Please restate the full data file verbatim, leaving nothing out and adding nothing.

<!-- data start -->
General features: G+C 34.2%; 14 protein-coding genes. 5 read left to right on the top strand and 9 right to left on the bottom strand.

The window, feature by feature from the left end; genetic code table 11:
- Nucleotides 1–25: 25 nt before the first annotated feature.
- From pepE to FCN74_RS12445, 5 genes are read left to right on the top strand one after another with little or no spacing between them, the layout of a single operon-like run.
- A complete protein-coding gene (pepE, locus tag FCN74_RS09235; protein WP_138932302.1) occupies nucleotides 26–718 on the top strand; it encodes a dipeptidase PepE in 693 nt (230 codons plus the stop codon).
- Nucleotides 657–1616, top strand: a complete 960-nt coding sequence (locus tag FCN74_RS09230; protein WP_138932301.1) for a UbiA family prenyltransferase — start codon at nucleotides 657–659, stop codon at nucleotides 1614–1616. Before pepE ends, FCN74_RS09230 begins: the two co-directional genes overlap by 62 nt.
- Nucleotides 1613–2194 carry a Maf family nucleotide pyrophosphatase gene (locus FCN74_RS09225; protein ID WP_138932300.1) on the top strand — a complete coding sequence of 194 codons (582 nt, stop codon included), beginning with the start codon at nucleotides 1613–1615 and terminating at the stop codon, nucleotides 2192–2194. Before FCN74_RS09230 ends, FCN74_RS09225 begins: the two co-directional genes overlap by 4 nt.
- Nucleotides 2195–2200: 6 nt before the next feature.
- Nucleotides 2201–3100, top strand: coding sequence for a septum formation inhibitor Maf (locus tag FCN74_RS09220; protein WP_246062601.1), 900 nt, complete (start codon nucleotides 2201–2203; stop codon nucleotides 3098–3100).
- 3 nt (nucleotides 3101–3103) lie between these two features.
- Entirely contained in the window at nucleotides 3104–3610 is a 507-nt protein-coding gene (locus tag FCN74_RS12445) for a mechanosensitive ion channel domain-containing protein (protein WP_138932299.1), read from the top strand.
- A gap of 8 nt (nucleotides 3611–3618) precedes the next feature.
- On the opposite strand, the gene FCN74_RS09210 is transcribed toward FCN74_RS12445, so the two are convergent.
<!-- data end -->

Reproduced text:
General features: G+C 34.2%; 14 protein-coding genes. 5 read left to right on the top strand and 9 right to left on the bottom strand.

The window, feature by feature from the left end; genetic code table 11:
- Nucleotides 1–25: 25 nt before the first annotated feature.
- From pepE to FCN74_RS12445, 5 genes are read left to right on the top strand one after another with little or no spacing between them, the layout of a single operon-like run.
- A complete protein-coding gene (pepE, locus tag FCN74_RS09235; protein WP_138932302.1) occupies nucleotides 26–718 on the top strand; it encodes a dipeptidase PepE in 693 nt (230 codons plus the stop codon).
- Nucleotides 657–1616, top strand: a complete 960-nt coding sequence (locus tag FCN74_RS09230; protein WP_138932301.1) for a UbiA family prenyltransferase — start codon at nucleotides 657–659, stop codon at nucleotides 1614–1616. Before pepE ends, FCN74_RS09230 begins: the two co-directional genes overlap by 62 nt.
- Nucleotides 1613–2194 carry a Maf family nucleotide pyrophosphatase gene (locus FCN74_RS09225; protein ID WP_138932300.1) on the top strand — a complete coding sequence of 194 codons (582 nt, stop codon included), beginning with the start codon at nucleotides 1613–1615 and terminating at the stop codon, nucleotides 2192–2194. Before FCN74_RS09230 ends, FCN74_RS09225 begins: the two co-directional genes overlap by 4 nt.
- Nucleotides 2195–2200: 6 nt before the next feature.
- Nucleotides 2201–3100, top strand: coding sequence for a septum formation inhibitor Maf (locus tag FCN74_RS09220; protein WP_246062601.1), 900 nt, complete (start codon nucleotides 2201–2203; stop codon nucleotides 3098–3100).
- 3 nt (nucleotides 3101–3103) lie between these two features.
- Entirely contained in the window at nucleotides 3104–3610 is a 507-nt protein-coding gene (locus tag FCN74_RS12445) for a mechanosensitive ion channel domain-containing protein (protein WP_138932299.1), read from the top strand.
- A gap of 8 nt (nucleotides 3611–3618) precedes the next feature.
- On the opposite strand, the gene FCN74_RS09210 is transcribed toward FCN74_RS12445, so the two are convergent.